Recent fieldwork by Sussex University demonstrates that the current focus on exposure to pesticides via the crop overlooks an important factor: throughout spring and summer, mixtures of neonicotinoids are also found in the pollen and nectar of wildflowers growing in arable field margins, at concentrations that are sometimes even higher than those found in the crop. Water-soluble neonicotinoids travel from agricultural fields into the soil beneath wildflower strips. The large majority (97%) of neonicotinoids brought back in pollen to honey bee hives in arable landscapes was from wildflowers, not crops.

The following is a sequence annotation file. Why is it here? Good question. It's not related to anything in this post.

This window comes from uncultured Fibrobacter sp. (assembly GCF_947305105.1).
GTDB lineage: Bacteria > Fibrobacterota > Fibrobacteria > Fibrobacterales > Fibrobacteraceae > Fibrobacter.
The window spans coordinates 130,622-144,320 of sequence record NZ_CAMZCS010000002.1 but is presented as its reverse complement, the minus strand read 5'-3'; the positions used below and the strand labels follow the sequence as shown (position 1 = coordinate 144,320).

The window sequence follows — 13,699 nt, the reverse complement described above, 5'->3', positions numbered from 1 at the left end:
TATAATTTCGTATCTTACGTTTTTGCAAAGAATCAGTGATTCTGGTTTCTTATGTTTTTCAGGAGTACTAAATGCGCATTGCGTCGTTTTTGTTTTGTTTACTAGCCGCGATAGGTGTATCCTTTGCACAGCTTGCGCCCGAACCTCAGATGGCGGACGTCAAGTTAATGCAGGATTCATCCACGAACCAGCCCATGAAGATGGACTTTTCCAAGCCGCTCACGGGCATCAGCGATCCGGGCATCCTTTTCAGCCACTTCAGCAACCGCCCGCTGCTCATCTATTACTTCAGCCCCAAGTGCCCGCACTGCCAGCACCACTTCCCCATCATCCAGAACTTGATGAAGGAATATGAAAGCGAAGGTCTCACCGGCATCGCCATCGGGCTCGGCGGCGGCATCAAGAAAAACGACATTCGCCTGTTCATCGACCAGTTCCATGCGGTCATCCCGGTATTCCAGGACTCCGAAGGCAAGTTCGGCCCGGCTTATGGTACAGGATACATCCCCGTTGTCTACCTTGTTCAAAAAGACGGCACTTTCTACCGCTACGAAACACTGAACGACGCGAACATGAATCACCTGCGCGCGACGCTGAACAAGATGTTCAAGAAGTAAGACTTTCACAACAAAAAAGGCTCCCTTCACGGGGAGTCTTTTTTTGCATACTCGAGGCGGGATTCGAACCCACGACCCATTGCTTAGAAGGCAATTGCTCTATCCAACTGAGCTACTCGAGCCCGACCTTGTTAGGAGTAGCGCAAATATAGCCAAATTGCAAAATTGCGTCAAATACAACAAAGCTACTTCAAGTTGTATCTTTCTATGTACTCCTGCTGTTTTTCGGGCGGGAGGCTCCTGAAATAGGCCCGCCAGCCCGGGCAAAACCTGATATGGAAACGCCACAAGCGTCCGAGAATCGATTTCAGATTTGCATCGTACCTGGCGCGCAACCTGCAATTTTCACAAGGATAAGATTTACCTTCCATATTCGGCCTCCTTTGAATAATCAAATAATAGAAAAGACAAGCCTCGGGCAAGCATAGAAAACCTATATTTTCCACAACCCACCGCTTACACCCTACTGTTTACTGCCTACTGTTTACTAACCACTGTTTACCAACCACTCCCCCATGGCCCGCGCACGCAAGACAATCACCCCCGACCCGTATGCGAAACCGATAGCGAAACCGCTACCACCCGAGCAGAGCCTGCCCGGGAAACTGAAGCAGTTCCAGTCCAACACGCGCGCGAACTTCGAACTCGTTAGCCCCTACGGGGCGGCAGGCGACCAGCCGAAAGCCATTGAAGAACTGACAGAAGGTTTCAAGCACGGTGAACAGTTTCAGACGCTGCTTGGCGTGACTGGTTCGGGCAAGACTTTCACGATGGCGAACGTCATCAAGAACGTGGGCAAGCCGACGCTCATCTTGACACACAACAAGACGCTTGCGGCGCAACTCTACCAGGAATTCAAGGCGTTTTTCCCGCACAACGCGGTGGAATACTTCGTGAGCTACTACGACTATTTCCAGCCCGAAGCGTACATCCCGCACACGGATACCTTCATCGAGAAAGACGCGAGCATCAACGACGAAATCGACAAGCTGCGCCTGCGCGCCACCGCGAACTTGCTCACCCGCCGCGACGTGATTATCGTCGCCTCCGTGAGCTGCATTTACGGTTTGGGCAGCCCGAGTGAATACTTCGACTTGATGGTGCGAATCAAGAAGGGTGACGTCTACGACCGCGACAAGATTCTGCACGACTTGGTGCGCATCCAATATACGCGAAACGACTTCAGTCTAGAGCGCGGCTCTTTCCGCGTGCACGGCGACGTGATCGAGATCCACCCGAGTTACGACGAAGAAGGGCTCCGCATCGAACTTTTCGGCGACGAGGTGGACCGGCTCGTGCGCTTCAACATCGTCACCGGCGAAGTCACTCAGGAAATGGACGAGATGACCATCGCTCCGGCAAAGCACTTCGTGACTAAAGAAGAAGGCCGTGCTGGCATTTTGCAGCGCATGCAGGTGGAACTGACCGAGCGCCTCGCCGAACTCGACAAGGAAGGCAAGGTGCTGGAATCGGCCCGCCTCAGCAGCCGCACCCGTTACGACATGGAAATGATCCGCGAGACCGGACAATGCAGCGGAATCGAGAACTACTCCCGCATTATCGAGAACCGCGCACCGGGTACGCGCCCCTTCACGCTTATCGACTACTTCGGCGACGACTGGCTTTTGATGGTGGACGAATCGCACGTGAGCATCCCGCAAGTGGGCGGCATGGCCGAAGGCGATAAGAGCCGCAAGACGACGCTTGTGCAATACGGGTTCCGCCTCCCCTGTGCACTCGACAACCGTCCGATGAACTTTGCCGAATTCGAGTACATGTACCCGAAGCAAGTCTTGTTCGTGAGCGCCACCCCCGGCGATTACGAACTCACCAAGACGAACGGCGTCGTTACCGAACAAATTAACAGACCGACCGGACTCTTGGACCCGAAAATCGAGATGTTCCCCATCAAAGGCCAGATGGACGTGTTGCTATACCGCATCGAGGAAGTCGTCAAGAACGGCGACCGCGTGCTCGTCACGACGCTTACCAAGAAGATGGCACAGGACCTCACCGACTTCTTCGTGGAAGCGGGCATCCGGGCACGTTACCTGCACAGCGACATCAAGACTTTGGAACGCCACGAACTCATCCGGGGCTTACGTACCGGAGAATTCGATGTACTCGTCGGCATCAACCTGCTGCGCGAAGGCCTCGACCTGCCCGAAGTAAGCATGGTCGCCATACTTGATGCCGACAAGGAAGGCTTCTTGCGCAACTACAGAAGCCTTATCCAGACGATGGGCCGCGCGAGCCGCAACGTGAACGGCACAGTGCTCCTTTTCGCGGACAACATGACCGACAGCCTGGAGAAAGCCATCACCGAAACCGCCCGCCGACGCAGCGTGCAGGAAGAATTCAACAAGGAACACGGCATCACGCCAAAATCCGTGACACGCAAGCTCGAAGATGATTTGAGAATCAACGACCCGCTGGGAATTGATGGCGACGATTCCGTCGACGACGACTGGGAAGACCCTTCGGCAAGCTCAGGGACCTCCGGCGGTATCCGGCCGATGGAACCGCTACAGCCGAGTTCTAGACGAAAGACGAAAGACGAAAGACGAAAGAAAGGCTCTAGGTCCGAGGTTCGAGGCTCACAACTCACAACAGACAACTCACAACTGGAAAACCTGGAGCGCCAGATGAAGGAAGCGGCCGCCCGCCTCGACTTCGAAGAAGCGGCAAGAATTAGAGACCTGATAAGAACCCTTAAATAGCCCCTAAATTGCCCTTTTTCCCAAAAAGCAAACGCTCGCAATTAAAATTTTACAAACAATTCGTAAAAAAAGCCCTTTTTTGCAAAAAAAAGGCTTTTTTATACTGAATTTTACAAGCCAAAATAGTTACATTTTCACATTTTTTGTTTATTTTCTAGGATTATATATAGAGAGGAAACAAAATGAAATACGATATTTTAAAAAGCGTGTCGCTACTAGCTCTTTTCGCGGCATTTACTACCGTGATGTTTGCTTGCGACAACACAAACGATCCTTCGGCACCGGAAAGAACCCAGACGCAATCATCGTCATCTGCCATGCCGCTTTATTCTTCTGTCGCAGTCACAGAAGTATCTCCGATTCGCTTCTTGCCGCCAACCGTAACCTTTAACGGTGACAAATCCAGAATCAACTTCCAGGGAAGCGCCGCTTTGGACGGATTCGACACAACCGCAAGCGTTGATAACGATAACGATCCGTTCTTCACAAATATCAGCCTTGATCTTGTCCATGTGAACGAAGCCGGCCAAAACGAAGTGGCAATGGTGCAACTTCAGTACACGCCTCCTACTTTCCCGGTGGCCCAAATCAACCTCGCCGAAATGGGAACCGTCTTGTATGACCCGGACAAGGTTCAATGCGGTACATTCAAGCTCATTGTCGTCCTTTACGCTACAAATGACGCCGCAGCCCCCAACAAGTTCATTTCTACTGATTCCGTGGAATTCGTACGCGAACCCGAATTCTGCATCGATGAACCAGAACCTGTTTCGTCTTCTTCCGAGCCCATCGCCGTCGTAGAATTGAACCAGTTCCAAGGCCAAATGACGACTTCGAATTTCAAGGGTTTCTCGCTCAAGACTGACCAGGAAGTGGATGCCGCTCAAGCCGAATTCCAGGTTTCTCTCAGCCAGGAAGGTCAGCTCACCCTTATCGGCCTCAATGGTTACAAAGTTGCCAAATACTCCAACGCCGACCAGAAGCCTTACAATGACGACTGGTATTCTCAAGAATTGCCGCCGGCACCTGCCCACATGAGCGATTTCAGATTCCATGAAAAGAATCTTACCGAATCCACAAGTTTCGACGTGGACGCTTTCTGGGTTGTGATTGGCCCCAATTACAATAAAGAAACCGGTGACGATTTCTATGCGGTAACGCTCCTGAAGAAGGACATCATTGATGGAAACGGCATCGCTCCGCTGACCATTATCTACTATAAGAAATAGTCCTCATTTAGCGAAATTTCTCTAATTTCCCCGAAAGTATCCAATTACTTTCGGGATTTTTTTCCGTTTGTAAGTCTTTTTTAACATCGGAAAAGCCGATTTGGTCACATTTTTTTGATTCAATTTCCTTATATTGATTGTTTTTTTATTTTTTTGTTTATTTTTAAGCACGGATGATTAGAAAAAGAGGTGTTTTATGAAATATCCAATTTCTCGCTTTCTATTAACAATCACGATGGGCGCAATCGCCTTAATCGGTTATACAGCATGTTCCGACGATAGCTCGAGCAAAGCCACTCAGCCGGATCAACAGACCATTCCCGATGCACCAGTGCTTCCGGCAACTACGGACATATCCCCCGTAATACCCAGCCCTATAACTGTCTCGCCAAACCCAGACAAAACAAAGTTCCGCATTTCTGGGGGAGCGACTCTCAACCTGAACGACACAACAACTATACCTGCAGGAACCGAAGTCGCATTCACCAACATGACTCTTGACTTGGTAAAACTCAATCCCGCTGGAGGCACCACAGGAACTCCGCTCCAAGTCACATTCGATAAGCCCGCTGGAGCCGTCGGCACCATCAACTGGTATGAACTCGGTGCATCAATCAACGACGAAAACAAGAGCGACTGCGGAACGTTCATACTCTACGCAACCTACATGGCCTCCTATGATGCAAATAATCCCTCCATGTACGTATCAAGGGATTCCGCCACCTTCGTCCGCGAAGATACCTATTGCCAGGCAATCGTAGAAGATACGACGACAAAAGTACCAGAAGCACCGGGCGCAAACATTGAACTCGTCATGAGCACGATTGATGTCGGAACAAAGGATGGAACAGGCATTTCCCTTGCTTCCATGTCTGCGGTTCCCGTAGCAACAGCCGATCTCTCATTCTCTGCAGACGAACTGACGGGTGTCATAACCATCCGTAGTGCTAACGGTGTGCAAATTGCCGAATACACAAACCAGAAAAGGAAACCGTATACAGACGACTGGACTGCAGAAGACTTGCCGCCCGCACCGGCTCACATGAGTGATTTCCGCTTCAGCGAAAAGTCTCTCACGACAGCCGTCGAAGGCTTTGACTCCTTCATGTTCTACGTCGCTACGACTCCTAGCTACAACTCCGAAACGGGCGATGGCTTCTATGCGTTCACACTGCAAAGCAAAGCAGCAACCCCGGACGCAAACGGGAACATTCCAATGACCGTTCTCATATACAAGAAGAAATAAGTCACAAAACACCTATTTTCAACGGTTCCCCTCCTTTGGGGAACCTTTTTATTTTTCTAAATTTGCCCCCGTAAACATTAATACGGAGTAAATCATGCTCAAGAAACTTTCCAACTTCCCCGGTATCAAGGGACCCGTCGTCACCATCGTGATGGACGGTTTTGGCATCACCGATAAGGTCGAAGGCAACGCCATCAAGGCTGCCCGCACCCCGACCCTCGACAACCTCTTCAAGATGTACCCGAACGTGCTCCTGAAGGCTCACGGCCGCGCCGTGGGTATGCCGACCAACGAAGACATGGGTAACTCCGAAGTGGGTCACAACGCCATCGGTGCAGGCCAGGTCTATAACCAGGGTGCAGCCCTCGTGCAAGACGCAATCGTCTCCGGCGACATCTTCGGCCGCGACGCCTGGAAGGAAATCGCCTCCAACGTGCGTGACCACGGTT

Both previous and ongoing field studies have been based on the premise that exposure to neonicotinoids would occur only during the blooming period of flowering crops and that it may be diluted by bees also foraging on untreated wildflowers. This study shows that exposure is likely to be higher and more prolonged than currently recognized because of widespread contamination of wild plants growing near treated crops.